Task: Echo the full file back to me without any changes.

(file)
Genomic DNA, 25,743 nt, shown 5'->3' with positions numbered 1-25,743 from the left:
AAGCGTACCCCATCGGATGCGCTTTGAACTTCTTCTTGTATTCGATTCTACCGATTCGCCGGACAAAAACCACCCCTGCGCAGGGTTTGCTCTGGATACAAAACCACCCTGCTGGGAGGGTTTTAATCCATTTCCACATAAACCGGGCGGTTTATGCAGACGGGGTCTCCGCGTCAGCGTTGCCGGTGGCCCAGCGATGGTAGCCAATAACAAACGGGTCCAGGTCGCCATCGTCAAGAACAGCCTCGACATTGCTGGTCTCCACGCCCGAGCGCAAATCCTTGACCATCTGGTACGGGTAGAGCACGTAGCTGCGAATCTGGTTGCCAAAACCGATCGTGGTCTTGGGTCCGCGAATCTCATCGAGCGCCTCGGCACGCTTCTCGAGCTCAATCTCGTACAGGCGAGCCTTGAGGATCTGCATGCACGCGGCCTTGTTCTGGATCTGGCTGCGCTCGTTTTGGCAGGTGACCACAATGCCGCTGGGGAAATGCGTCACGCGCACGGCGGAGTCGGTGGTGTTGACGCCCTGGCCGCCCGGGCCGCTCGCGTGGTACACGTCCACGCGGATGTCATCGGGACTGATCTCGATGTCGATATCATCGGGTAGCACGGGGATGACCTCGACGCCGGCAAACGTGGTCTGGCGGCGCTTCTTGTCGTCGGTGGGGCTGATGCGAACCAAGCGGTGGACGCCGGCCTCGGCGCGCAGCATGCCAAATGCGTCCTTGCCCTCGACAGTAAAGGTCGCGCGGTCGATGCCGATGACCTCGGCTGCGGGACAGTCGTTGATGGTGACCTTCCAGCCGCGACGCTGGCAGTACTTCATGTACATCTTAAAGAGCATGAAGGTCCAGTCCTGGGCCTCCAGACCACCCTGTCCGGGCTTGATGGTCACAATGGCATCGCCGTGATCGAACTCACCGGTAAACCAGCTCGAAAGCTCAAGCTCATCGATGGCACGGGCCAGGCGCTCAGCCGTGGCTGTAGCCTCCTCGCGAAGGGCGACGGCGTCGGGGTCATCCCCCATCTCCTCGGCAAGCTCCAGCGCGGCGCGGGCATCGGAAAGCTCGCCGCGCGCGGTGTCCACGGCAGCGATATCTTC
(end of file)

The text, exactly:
Genomic DNA, 25,743 nt, shown 5'->3' with positions numbered 1-25,743 from the left:
AAGCGTACCCCATCGGATGCGCTTTGAACTTCTTCTTGTATTCGATTCTACCGATTCGCCGGACAAAAACCACCCCTGCGCAGGGTTTGCTCTGGATACAAAACCACCCTGCTGGGAGGGTTTTAATCCATTTCCACATAAACCGGGCGGTTTATGCAGACGGGGTCTCCGCGTCAGCGTTGCCGGTGGCCCAGCGATGGTAGCCAATAACAAACGGGTCCAGGTCGCCATCGTCAAGAACAGCCTCGACATTGCTGGTCTCCACGCCCGAGCGCAAATCCTTGACCATCTGGTACGGGTAGAGCACGTAGCTGCGAATCTGGTTGCCAAAACCGATCGTGGTCTTGGGTCCGCGAATCTCATCGAGCGCCTCGGCACGCTTCTCGAGCTCAATCTCGTACAGGCGAGCCTTGAGGATCTGCATGCACGCGGCCTTGTTCTGGATCTGGCTGCGCTCGTTTTGGCAGGTGACCACAATGCCGCTGGGGAAATGCGTCACGCGCACGGCGGAGTCGGTGGTGTTGACGCCCTGGCCGCCCGGGCCGCTCGCGTGGTACACGTCCACGCGGATGTCATCGGGACTGATCTCGATGTCGATATCATCGGGTAGCACGGGGATGACCTCGACGCCGGCAAACGTGGTCTGGCGGCGCTTCTTGTCGTCGGTGGGGCTGATGCGAACCAAGCGGTGGACGCCGGCCTCGGCGCGCAGCATGCCAAATGCGTCCTTGCCCTCGACAGTAAAGGTCGCGCGGTCGATGCCGATGACCTCGGCTGCGGGACAGTCGTTGATGGTGACCTTCCAGCCGCGACGCTGGCAGTACTTCATGTACATCTTAAAGAGCATGAAGGTCCAGTCCTGGGCCTCCAGACCACCCTGTCCGGGCTTGATGGTCACAATGGCATCGCCGTGATCGAACTCACCGGTAAACCAGCTCGAAAGCTCAAGCTCATCGATGGCACGGGCCAGGCGCTCAGCCGTGGCTGTAGCCTCCTCGCGAAGGGCGACGGCGTCGGGGTCATCCCCCATCTCCTCGGCAAGCTCCAGCGCGGCGCGGGCATCGGAAAGCTCGCCGCGCGCGGTGTCCACGGCAGCGATATCTTC